They gather and share stories, strategies, and support for those interested in ending what has been called “The Bystander Effect.” Psychology Today defines it as, “The bystander effect occurs when the presence of others discourages an individual from intervening in an emergency situation. Social psychologists Bibb Latané and John Darley popularized the concept following the infamous 1964 Kitty Genovese murder in New York City. As Genovese was stabbed to death outside her apartment, neighbors failed to step in to assist or call the police.”

The group believes that that the traits and skills it takes to be a hero can be taught, and to that end, they bring together speakers from many backgrounds and disciplines to share what they know about what it takes to be a hero and how anyone who is willing can also be a hero.

In a recent interview with Kevin Rush, who is a motivational speaker, he focuses on the use of role-playing games to teach everyday hero skills.  According to Kevin, “to be an “everyday hero” the first thing you need to train is empathy. It is easy to step back and not engage when you think the problem is only yours.  When you have the empathy, to understand that the problem affects many people. And even if the problem does not directly affect you, having empathy can help someone move to action and help another.”



Everyday hero stories can be a way to demonstrate there is a place for positive, uplifting stories that can offer readers at the very least a break from all the bad news, or at the most offer them a way to become more involved in their communities through conscious, direct and supported growth.

There is a need for more heroes, there will always be a need for those who are willing to help others, when times get hard, or when disaster strikes. You cannot count on first responders when a significant event happens, you might be the hundredth caller to your police station, you might not be reached for days. But imagine if someone came to your side when an emergency stuck and was able to help you when you needed it most.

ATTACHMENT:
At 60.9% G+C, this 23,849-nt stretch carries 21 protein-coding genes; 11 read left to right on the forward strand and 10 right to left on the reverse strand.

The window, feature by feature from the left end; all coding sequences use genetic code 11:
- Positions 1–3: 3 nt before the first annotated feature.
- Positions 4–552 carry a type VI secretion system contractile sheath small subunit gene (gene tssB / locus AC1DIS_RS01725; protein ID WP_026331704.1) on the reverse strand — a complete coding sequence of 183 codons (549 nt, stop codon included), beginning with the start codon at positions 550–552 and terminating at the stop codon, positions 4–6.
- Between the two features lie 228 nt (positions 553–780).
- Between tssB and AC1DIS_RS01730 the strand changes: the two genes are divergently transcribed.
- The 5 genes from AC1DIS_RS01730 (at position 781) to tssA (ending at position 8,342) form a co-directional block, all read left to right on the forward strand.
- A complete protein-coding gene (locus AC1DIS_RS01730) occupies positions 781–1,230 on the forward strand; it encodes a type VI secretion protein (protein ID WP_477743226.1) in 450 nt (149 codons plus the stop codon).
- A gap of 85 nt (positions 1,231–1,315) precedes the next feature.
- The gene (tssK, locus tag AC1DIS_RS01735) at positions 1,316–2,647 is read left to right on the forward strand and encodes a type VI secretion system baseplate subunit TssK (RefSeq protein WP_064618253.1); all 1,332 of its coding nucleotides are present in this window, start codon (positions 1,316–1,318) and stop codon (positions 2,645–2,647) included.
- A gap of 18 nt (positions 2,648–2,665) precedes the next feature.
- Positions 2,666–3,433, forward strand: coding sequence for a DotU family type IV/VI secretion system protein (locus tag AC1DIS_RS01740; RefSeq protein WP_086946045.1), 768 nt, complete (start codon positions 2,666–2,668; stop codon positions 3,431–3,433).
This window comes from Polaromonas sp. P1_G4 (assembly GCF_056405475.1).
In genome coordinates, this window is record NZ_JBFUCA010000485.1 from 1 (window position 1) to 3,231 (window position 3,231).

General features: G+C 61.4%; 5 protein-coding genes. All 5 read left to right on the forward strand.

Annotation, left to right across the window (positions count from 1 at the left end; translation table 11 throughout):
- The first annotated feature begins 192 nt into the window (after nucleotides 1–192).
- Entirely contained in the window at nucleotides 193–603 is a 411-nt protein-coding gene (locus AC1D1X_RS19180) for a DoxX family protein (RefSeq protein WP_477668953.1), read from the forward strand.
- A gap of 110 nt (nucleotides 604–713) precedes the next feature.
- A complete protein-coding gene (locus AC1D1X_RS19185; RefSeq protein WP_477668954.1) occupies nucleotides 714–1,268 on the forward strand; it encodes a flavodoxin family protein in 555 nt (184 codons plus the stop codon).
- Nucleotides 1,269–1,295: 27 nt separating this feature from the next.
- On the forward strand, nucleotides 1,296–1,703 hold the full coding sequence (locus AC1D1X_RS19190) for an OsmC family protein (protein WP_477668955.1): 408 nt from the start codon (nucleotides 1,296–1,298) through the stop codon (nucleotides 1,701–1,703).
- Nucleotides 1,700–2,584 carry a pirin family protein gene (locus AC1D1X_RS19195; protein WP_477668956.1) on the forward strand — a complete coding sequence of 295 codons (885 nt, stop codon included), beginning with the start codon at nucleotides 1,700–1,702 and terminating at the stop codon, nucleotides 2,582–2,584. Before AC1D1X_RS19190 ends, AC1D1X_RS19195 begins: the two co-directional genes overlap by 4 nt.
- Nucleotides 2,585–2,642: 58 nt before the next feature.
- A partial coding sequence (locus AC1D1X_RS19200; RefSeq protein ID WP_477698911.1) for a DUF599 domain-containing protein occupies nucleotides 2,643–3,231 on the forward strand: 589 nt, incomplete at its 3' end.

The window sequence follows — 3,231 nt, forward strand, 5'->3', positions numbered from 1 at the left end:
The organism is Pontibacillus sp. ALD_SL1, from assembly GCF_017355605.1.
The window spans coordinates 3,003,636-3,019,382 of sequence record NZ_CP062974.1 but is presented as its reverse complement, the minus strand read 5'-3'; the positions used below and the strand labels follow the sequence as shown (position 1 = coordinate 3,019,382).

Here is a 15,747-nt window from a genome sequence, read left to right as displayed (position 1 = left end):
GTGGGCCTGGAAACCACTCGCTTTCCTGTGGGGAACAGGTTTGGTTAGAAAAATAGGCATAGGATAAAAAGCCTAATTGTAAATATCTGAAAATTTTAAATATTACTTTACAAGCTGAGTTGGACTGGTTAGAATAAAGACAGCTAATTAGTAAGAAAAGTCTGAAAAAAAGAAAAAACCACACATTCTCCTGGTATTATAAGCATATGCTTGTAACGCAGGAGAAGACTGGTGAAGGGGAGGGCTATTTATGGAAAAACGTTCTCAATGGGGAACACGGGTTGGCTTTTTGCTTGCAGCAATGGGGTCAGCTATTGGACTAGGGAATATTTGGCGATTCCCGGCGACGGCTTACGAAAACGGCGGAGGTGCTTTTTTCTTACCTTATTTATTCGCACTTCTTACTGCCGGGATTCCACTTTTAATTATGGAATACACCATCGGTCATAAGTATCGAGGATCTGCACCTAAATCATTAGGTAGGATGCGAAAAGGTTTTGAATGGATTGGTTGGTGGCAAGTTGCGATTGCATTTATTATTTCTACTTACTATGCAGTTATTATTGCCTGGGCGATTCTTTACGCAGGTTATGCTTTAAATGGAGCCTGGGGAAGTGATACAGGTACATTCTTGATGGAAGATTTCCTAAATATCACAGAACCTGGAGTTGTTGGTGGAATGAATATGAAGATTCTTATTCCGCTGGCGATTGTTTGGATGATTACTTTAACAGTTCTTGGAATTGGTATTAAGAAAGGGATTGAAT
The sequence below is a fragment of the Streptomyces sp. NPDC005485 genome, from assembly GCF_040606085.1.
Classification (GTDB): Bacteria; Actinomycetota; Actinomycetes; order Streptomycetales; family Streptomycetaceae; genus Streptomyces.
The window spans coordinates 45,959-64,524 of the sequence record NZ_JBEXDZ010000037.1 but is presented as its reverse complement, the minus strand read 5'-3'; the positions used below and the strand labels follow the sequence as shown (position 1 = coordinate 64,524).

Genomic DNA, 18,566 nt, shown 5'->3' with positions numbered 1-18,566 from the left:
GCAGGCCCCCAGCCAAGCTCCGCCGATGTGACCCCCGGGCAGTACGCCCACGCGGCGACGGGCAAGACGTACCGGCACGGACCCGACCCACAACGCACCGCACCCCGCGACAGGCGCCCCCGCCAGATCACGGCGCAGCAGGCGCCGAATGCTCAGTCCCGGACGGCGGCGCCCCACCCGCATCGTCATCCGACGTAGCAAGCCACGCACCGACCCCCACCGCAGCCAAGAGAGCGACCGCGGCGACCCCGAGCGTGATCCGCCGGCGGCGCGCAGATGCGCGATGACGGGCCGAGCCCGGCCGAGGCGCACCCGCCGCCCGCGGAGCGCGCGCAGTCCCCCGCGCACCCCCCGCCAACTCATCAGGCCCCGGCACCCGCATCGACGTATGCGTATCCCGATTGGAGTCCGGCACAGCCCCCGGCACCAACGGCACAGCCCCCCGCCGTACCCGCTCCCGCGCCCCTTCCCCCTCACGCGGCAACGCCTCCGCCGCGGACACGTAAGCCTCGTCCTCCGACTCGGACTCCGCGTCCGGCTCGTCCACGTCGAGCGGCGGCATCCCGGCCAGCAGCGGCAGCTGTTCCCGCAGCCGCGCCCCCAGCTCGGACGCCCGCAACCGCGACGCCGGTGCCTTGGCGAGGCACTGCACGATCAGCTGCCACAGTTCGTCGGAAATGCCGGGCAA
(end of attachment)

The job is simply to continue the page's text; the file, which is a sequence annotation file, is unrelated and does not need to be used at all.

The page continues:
And if we need heroes, we will also need a way to let others know, it is ok to reach out and help someone. The need for positive news to combat the tide of negative news is overwhelming. Compelling, inspiring and local stories about people helping others, when they can, where they can.

A curated list of positive social media content can be found here



Curry, R. M. (2018). Achilles and the Astronaut: What Heroism Humanities Can Teach Heroism Science. Journal of Humanistic Psychology, 58(5), 571–584. https://doi-org.oclc.fullsail.edu/10.1177/0022167817697797

Jones, P. (2018). Mindfulness-Based Heroism: Creating Enlightened Heroes. Journal of Humanistic Psychology, 58(5), 501–524. https://doi-org.oclc.fullsail.edu/10.1177/0022167817711303

Friedman, H. L. (2018). Everyday Heroism in Practicing Psychology. Journal of Humanistic Psychology, 58(4), 397–414. https://doi-org.oclc.fullsail.edu/10.1177/0022167817696843

Efthimiou, O., & Allison, S. T. (2018). Heroism Science: Frameworks for an Emerging Field. Journal of  Humanistic Psychology, 58(5), 556–570. https://doi-org.oclc.fullsail.edu/10.1177/0022167817708063

Franco, Z. E., Allison, S. T., Kinsella, E. L., Kohen, A., Langdon, M., & Zimbardo, P. G. (2018). Heroism Research: A Review of Theories, Methods, Challenges, and Trends. Journal of Humanistic Psychology, 58(4), 382–396. https://doi-org.oclc.fullsail.edu/10.1177/0022167816681232

Franco, Z. E., & Efthimiou, O. (2018). Heroism and the Human Experience: Foreword to the Special Issue. Journal of Humanistic Psychology, 58(4), 371–381. https://doi-org.oclc.fullsail.edu/10.1177/0022167818772201

ZIMBARDO, P. G. (2017). From the Study of Evil to Promoting Heroism. Ceskoslovenska Psychologie, 61(1), 90–96. Retrieved from http://search.ebscohost.com.oclc.fullsail.edu:81/login.aspx?direct=true&db=a9h&AN=122366233&site=ehost-live